Rajaraman Raghuraman

About Rajaraman Raghuraman

Rajaraman Raghuraman is a highly passionate software craftsman with 8+ years of experience in the IT industry. He is also the owner of AgileDevTest Blog (http://agiledevtest.blogspot.com) and author of an Ebook "Programmer's Motivation for Beginners" which is available at http://programmersmotivation.com.

What an Agile Project needs for success

In my previous posts I explained about the Attitude of a Great Software Developer and Attitude of a Great Software Tester.  I am a huge fan of Agile methodologies.  I believe, if an Agile project needs to be successful, there are certain factors that will make it happen.

  • Technical Craft
    • The technical capabilities of a team should be of top quality, if you want to run a successful Agile Project.  An Agile project is actually run by the collective strengths of the individual team members and hence they need to be highly adept at their jobs.
  • Team maturity
    • This is one of the critical success factors for an Agile Project.  Not everyone is comfortable in working in an environment where there are lot of changes.  Hence the team members and the team as a whole should be highly mature enough to understand the realities and make quick yet thoughtful decisions
  • Collaboration
    • I cannot stress this point enough.  The entire team should collaborate within themselves and also with external stakeholders.  This is actually one step ahead of an important point Communication.  It emphasizes the fact that it is a complete team game.  A developer needs to collaborate with Product Owners, Testers and vice versa.
  • Team Morale
    • Agile methodologies put a high emphasis on the people who run the projects.  It is a given that, a team with high morale will produce better quality work and with more speed.  It is important that the team is maintained with high morale during the entire course of the Agile Project.
  • Engineering Best Practices
    • This is one of the most important success factors for an Agile Project.  The level of best practices determine the maturity of the Agile Project and will decide the speed of the Feedback Cycle.  Some of the engineering best practices include but not limited to
      • Code Refactoring
      • Automated Unit Tests
      • Test Driven Development (TDD)
      • Source Code Repository
      • Build Automation
      • Static & Dynamic Code Analysis
      • Setup Automation
      • Automated Smoke Tests
      • Automated Functional Tests
      • Automated Regression Tests
      • Continuous Integration
      • Continuous Deployment
  • Support from Management
    • Highly Critical.  Support from the upper management is required for an Agile Project to be successful.  The trick is not to expect miracles overnight from an Agile Project.  A good Agile Project will regularly start to add value to the business as the time progresses.
  • Support from Product Owner
    • Mr. Product Owner is the instrumental person who directs what features are available to the market at what times and how critical are they.  He helps in prioritizing and re-prioritizing the features as the iterations progresses.  Hence it is absolutely critical that the person playing the role of a Product Owner is clear about what is needed, has the ability to think from the business perspective and decide which features will add more value to the users of the business.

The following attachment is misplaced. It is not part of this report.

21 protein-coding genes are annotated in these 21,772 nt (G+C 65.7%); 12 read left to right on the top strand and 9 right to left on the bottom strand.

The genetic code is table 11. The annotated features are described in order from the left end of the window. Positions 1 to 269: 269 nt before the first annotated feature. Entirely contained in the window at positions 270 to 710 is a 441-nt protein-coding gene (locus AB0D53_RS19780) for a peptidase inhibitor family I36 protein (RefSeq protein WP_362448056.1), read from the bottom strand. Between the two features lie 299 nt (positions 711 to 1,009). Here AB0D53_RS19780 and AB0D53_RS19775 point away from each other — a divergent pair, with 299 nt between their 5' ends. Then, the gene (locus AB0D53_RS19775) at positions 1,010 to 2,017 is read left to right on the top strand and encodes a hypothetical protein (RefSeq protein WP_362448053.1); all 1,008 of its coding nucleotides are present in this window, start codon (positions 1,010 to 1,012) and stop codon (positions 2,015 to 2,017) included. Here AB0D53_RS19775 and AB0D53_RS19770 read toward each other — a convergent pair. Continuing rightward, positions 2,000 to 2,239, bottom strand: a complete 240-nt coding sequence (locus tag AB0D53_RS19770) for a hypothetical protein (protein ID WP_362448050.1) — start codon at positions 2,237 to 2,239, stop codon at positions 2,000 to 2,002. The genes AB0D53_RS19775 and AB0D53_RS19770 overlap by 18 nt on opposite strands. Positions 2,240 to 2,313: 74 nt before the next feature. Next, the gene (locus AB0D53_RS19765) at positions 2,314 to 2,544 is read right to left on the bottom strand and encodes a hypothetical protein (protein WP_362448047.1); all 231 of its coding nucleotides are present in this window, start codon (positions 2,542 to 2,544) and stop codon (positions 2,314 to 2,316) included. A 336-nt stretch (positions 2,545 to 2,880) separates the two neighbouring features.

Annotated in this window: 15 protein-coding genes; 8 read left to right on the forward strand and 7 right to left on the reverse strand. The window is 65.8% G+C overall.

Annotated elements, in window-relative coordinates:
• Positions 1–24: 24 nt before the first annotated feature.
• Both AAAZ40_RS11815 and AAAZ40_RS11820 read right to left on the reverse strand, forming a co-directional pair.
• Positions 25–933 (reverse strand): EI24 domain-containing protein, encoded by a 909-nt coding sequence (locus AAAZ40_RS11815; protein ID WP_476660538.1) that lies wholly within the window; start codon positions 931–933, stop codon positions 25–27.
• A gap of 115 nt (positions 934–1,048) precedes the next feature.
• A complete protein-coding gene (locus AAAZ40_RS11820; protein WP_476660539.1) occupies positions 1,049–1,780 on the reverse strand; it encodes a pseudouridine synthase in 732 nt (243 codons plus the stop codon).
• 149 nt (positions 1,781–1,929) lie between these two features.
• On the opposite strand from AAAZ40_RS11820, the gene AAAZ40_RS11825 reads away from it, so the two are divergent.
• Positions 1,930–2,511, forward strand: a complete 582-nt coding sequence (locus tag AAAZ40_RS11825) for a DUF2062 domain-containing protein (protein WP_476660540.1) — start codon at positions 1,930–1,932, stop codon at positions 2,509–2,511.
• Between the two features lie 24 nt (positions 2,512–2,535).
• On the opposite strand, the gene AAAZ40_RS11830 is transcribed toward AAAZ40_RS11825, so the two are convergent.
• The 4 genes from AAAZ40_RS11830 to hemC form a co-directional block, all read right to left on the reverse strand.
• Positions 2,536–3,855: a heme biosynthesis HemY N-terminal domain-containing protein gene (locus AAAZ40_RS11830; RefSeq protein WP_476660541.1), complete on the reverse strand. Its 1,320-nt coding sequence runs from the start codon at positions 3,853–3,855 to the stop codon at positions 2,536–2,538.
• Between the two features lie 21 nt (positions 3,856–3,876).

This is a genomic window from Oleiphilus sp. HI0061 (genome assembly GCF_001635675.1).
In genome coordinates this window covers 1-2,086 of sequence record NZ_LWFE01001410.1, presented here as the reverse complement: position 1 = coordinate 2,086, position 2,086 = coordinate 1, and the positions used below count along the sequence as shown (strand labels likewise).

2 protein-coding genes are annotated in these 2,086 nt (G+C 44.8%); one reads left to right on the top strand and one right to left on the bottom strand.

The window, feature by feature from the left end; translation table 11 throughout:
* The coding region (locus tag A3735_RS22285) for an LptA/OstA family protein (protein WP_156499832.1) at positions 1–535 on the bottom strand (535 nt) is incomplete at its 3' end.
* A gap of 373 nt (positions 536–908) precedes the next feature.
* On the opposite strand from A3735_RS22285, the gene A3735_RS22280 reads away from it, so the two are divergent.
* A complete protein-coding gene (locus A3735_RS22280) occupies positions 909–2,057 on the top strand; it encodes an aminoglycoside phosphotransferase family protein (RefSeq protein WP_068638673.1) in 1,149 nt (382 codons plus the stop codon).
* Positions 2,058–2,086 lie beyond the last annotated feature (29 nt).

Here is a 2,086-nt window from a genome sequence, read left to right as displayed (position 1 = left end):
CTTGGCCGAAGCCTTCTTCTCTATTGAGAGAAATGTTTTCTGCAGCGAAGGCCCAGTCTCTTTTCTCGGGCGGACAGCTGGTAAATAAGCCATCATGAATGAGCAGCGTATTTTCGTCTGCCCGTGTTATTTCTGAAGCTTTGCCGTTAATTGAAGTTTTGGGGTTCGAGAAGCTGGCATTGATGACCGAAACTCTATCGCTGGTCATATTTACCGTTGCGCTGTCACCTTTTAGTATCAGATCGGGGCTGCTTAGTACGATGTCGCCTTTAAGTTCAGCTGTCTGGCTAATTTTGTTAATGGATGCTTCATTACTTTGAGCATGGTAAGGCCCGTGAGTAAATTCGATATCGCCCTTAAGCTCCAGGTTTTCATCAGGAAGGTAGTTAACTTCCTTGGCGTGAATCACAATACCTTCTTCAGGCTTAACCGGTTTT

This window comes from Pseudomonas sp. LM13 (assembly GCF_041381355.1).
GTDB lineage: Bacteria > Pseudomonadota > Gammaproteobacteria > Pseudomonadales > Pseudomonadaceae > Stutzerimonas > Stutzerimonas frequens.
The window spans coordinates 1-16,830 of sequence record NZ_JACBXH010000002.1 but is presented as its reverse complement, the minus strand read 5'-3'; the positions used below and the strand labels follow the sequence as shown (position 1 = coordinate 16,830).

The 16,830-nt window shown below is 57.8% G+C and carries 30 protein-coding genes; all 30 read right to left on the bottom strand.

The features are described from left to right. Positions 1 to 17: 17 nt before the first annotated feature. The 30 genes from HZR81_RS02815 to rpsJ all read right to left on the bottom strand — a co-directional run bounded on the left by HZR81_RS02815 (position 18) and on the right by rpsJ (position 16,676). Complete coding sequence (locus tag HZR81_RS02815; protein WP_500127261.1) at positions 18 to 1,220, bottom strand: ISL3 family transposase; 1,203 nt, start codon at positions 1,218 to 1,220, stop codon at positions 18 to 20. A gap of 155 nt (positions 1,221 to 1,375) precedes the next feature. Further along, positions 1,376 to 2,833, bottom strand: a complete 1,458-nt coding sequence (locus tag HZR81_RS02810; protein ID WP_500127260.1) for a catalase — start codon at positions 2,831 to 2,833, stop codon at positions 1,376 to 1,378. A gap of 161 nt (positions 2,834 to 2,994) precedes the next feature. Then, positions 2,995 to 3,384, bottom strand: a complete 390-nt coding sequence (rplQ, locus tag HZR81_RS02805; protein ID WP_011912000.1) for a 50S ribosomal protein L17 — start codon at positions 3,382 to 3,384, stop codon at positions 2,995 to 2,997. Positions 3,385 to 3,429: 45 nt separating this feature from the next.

• Continuous Improvement (Not the other CI :-) )
    • This is also another important factor that will influence the outcome of an Agile Project.  An Agile team learns from its mistakes, so its a journey of continuous improvement for both the team as well as the processes that the team uses.  An Agile team would be flexible enough to accommodate process improvements continuously thereby getting better and getting the product / application better.

A well run Agile Project will have a lot of benefit for the business and the organization.  It also lifts the team morale and makes them progress towards a common goal of producing great quality software.  Hence it is highly recommended that the above mentioned points are taken care of, for the project to be successful.

Related Whitepaper:

The Retrospective Handbook

A FREE guide for agile teams.

Are you running retrospectives regularly? Perhaps you run retrospectives once a week, or fortnightly. Do you feel like you could be getting more out of your retrospectives and fuelling continuous improvement in your teams? You may already find retrospectives valuable, but suspect there are ways of making them better.

Get it Now!  

Leave a Reply

four − = 1

Java Code Geeks and all content copyright © 2010-2014, Exelixis Media Ltd | Terms of Use | Privacy Policy
All trademarks and registered trademarks appearing on Java Code Geeks are the property of their respective owners.
Java is a trademark or registered trademark of Oracle Corporation in the United States and other countries.
Java Code Geeks is not connected to Oracle Corporation and is not sponsored by Oracle Corporation.

Sign up for our Newsletter

20,709 insiders are already enjoying weekly updates and complimentary whitepapers! Join them now to gain exclusive access to the latest news in the Java world, as well as insights about Android, Scala, Groovy and other related technologies.

As an extra bonus, by joining you will get our brand new e-books, published by Java Code Geeks and their JCG partners for your reading pleasure! Enter your info and stay on top of things,

  • Fresh trends
  • Cases and examples
  • Research and insights
  • Two complimentary e-books